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The different molecular forms of urine neutrophil gelatinase-associated lipocalin present in dogs with urinary diseases

Overview of attention for article published in BMC Veterinary Research, August 2014
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Title
The different molecular forms of urine neutrophil gelatinase-associated lipocalin present in dogs with urinary diseases
Published in
BMC Veterinary Research, August 2014
DOI 10.1186/s12917-014-0202-y
Pubmed ID
Authors

Wei-Li Hsu, Hsiao-Chi Chiou, Kwong-chung Tung, Guillaume Belot, Anais Virilli, Min-Liang Wong, Fong-Yuan Lin, Ya-Jane Lee

Abstract

BackgroundNeutrophil gelatinase-associated lipocalin (NGAL) is a useful biomarker for the early prediction of renal diseases. NGAL may exist as monomer, dimer and/or NGAL/MMP-9 complex forms in humans. In this study, the existence of various forms of NGAL in urine (uNGAL) was determined and whether these forms are related to the different urinary diseases found in dogs is further discussed.ResultsEighty-one urine samples from dogs with different forms of renal disease (41), pyuria (19) and a number of non-renal related diseases (10), as well as healthy dogs (11), were collected. uNGAL concentrations and their molecular forms in dogs were measured by ELISA and Western blot analysis, respectively. The uNGAL concentrations of dogs with pyuria (median: 15.35 ng / mL) were significantly higher than those of the healthy control animals (median: 3.92 ng / mL) (p¿<¿0.01), but lower than those of dogs with renal diseases (median: 23.77 ng / mL). Each NGAL molecular form could be detected in dog urine. In particular, monomer was detected more frequently in patients with renal disease than those with non-renal diseases; while the dimer form appeared in a significantly higher percentage of cases with pyuria compared to those without pyuria. The NGAL/MMP-9 complex was found to exist not only in the patients with cystitis, but also in the cases with renal injury.ConclusionDifferent molecular forms of uNGAL can indicate different origins of the urinary abnormalities. Determining the molecular forms of uNGAL present in diseased dogs may provide clinical workers with a tool that will help the early and more precise detection of different urinary diseases.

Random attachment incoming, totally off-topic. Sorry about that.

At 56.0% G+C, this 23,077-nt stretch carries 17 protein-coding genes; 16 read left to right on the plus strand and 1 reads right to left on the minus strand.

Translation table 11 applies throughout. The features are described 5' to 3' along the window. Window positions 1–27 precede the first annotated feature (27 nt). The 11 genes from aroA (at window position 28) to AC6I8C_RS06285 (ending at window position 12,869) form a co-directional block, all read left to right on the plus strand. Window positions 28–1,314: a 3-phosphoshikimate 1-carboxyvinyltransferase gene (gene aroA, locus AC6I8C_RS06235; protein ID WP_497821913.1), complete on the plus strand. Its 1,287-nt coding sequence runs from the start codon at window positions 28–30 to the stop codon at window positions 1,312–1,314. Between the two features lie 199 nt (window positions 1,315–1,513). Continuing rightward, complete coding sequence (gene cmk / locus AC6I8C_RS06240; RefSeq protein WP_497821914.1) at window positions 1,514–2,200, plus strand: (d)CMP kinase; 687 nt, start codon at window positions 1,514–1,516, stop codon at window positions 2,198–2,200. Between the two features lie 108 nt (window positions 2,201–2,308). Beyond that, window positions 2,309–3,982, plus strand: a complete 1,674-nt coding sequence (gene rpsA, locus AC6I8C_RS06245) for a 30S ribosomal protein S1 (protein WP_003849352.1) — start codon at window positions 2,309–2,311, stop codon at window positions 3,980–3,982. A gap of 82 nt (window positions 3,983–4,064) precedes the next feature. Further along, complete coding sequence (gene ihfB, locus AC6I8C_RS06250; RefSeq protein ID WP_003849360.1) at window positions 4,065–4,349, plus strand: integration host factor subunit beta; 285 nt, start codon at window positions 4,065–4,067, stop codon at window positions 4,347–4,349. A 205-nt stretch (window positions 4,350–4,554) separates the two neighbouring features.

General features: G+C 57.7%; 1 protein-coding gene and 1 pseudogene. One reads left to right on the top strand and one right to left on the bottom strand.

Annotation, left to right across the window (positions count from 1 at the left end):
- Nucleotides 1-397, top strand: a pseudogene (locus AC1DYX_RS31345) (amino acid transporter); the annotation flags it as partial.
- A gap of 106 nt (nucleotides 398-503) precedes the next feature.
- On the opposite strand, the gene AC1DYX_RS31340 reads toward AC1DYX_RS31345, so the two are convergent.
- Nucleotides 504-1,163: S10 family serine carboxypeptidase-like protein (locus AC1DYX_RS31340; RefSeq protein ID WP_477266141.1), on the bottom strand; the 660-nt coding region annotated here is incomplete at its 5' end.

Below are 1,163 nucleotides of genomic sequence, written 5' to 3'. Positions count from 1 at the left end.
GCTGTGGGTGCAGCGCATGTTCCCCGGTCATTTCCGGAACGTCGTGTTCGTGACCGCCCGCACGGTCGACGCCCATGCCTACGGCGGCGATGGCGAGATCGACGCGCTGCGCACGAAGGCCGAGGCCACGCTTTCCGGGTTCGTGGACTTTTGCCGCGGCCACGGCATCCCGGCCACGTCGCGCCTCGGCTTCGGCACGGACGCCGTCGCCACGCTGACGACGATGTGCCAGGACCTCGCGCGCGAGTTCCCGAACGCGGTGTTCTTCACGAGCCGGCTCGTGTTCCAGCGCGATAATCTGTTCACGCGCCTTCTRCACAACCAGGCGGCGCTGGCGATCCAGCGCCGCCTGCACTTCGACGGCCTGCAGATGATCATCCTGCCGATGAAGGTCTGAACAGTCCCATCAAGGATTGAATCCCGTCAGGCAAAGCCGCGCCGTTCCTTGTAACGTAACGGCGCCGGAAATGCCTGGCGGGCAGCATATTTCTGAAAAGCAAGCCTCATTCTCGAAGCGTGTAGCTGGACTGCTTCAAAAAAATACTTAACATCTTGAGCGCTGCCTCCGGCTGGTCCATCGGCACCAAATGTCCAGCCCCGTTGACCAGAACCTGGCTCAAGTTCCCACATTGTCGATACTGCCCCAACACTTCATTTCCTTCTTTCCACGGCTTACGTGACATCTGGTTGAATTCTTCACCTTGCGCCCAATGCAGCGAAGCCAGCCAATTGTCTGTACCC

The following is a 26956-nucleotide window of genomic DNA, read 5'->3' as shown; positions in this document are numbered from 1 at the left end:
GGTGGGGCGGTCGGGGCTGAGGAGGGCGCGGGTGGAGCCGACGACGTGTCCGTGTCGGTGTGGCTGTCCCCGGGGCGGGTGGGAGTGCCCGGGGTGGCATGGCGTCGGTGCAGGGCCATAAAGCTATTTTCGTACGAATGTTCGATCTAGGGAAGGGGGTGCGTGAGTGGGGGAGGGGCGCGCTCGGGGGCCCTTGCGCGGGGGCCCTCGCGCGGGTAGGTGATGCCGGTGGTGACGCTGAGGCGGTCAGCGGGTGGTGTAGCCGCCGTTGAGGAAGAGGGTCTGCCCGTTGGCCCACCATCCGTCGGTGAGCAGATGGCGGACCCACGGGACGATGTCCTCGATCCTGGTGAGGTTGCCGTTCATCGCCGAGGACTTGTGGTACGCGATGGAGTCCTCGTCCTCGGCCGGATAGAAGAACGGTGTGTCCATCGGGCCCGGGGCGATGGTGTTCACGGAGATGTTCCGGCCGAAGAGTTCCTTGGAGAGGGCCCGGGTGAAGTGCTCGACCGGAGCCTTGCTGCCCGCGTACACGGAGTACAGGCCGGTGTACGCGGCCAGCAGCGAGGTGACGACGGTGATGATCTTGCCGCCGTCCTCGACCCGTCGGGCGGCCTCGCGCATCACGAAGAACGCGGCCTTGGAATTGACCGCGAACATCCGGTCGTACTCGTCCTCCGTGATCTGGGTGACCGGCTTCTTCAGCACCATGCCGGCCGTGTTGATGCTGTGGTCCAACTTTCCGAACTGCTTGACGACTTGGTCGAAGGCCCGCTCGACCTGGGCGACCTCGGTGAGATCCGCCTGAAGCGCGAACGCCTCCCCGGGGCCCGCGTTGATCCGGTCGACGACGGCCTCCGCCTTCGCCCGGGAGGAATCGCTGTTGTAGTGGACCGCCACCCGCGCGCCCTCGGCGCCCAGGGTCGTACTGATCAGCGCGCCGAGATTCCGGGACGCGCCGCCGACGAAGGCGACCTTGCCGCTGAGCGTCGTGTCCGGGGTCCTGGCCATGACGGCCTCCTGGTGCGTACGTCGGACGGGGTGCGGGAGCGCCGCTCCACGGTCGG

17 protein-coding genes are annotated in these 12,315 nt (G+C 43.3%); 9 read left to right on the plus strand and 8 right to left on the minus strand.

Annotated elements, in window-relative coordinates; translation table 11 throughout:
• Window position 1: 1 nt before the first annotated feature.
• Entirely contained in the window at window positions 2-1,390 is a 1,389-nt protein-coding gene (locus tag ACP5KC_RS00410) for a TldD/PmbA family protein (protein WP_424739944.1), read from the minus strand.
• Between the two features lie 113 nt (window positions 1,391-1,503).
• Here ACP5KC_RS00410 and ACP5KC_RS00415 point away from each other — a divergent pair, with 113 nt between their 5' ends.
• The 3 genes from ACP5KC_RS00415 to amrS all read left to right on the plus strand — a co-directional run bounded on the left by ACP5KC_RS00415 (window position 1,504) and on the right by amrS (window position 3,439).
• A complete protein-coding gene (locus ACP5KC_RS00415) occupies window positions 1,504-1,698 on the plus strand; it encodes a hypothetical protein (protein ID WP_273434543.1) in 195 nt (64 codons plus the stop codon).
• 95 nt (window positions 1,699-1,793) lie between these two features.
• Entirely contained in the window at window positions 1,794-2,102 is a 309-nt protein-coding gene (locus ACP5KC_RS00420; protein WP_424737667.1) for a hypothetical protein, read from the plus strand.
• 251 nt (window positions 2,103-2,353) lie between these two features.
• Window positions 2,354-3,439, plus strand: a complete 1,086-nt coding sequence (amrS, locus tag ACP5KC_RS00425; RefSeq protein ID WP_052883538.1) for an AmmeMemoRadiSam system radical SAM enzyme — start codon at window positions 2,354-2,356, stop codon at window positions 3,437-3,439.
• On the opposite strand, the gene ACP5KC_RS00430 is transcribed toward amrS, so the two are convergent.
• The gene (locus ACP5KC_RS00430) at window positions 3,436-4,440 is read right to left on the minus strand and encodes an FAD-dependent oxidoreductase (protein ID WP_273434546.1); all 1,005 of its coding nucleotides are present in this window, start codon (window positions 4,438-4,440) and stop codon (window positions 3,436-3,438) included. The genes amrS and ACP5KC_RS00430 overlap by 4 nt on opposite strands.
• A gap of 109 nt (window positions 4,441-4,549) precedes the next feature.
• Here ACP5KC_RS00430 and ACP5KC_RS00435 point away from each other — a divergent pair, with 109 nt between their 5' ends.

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Mendeley readers

The data shown below were compiled from readership statistics for 26 Mendeley readers of this research output. Click here to see the associated Mendeley record.

Geographical breakdown

Country Count As %
Unknown 26 100%

Demographic breakdown

Readers by professional status Count As %
Other 5 19%
Student > Ph. D. Student 4 15%
Student > Bachelor 3 12%
Researcher 3 12%
Lecturer > Senior Lecturer 2 8%
Other 4 15%
Unknown 5 19%
Readers by discipline Count As %
Veterinary Science and Veterinary Medicine 10 38%
Medicine and Dentistry 3 12%
Agricultural and Biological Sciences 2 8%
Biochemistry, Genetics and Molecular Biology 1 4%
Immunology and Microbiology 1 4%
Other 3 12%
Unknown 6 23%

Attention Score in Context

This research output has an Altmetric Attention Score of 1. This is our high-level measure of the quality and quantity of online attention that it has received. This Attention Score, as well as the ranking and number of research outputs shown below, was calculated when the research output was last mentioned on 01 September 2014.
All research outputs
#3,569,863
of 4,507,652 outputs
Outputs from BMC Veterinary Research
#621
of 795 outputs
Outputs of similar age
#86,200
of 115,871 outputs
Outputs of similar age from BMC Veterinary Research
#47
of 55 outputs
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